The real challenges of caring for the elderly in 2030 will involve: (1) making sure society develops payment and insurance systems for long-term care that work better than existing ones, (2) taking advantage of advances in medicine and behavioral health to keep the elderly as healthy and active as possible, (3) changing the way society organizes community services so that care is more accessible, and (4) altering the cultural view of aging to make sure all ages are integrated into the fabric of community life.


To meet the long-term care needs of Baby Boomers, social and public policy changes must begin soon. Meeting the financial and social service burdens of growing numbers of elders will not be a daunting task if necessary changes are made now rather than when Baby Boomers actually need long-term care.

This has me thinking.
Has society, the government, or anyone else done anything to prepare for this since the results of this study were published?
Or, is this one more reason why we have to take our retirement future into our own hands?

Where will you be in 2030?

2030 seems like a long way away. I’m not sure where I will be or what I will be doing. I hope I will be alive though.

This research is now 10 years old.
We can make some personal reflections on these conclusions like, have we made any adjustments as suggested?

2030 is only 15 years away. Are we ready?

She is geriatric and She is younger than I am…..

A few months ago my veterinarian asked if I wanted a geriatric screening on my schnauzer.

After I recovered from the shock of this question, I tried, in my mind, to calculate just how old she was and then put it into the dog-years equation fast enough that nobody would doubt that I was indeed her loving owner.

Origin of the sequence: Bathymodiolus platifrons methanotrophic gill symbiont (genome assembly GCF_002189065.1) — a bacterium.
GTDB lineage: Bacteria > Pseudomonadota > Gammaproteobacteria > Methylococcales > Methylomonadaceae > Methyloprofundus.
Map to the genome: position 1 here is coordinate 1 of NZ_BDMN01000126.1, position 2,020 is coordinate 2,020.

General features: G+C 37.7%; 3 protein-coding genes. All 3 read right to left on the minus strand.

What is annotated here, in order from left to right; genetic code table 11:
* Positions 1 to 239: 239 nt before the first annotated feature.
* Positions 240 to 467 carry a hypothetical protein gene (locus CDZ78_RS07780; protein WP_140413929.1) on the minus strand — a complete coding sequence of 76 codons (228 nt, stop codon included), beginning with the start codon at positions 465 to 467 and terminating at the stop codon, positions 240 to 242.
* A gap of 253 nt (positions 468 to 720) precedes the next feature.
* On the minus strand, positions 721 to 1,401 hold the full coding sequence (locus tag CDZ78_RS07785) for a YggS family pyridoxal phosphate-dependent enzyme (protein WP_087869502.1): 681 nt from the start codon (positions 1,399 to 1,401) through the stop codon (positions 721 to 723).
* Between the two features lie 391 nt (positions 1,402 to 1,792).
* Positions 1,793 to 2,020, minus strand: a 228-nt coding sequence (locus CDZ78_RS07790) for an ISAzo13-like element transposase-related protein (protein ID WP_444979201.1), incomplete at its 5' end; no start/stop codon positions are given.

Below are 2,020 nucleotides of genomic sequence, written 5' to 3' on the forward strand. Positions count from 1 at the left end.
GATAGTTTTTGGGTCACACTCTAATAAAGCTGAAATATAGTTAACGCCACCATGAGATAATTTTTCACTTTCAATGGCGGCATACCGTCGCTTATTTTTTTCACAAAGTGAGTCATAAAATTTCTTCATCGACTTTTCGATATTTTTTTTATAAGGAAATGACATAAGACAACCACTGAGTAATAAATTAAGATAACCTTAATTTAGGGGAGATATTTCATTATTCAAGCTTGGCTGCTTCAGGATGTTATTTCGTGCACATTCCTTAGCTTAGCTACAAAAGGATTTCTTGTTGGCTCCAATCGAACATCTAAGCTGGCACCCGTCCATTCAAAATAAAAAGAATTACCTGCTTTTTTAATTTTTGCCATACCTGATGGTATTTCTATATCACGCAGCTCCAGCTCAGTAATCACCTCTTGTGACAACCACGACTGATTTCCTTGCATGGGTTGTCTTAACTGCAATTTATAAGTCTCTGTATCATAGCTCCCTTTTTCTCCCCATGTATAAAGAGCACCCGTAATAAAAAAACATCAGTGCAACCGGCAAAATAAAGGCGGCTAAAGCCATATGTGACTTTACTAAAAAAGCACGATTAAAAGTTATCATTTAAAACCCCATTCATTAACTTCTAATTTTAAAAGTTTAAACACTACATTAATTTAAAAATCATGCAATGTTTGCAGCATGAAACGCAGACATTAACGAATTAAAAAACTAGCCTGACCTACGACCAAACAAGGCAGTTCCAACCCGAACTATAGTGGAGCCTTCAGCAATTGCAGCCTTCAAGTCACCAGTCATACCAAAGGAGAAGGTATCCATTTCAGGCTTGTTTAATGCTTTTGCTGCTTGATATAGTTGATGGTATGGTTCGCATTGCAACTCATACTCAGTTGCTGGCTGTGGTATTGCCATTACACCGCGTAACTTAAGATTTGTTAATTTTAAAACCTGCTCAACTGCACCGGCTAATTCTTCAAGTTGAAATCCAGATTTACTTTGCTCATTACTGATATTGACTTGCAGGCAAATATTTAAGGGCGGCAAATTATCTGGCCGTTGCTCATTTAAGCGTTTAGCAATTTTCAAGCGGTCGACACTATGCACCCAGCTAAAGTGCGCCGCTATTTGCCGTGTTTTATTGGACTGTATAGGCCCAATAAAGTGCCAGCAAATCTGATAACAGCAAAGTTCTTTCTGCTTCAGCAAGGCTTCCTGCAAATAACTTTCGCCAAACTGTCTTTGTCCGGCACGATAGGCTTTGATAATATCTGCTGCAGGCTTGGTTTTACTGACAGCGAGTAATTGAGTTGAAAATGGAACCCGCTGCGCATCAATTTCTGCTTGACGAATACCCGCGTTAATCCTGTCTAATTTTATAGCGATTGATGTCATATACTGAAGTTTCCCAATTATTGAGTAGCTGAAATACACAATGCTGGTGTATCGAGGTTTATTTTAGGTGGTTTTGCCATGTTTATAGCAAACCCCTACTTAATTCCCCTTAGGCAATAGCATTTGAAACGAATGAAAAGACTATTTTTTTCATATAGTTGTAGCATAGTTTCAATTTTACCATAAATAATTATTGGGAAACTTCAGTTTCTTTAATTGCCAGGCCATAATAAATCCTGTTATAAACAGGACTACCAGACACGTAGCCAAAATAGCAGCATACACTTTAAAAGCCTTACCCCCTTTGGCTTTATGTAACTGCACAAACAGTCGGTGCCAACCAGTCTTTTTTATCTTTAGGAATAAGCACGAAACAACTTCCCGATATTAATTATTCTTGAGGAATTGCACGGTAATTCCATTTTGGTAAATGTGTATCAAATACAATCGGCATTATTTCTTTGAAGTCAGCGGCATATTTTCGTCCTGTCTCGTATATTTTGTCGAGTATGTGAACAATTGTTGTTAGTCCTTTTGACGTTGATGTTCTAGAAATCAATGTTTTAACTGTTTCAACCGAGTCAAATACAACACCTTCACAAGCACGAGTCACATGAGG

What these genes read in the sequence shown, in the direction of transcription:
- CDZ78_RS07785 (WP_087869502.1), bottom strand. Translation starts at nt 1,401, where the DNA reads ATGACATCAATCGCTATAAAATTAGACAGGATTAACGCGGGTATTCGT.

hazel the schnauzer

The American Veterinarian Medical Association (AVMA) says that although it varies, small dogs are generally considered geriatric at the age of 7. Larger breed dogs tend to have shorter life spans and are considered geriatric when they are approximately 6 years of age. My schnauzer is 7 years old and according to the AVMA, the human years equivalent is 44-47 years old. Geriatric at 44 years old is how I read this. In May she will be around 48 years old in people years.

In people years, my ‘geriatric’ dog is still younger than I am yet, she is geriatric and I am just grouped in the ‘Baby Boomer’ group of people who are still somewhat active and are more or less obsessed with retirement and everything has to go with it.

I can tell you that the matriarch of my pack of 4 is not slowing down.

She may be the smallest one in the bunch but, she is no geriatric boomer.

I told my vet that I did not want a geriatric screening done on her.

Partially because there may be a bit of denial that time has passed so fast. Mostly because I have been through the whole ‘dog needing medical attention for everything thing’ before and it is not something that I want to go through or want to put an animal through again. If something is going to happen, we will cross that bridge at that time and deal with it then. Kind of like dealing with the thought of retirement and everything that will come with it.

You can find out your dog’s age at the AVMA website.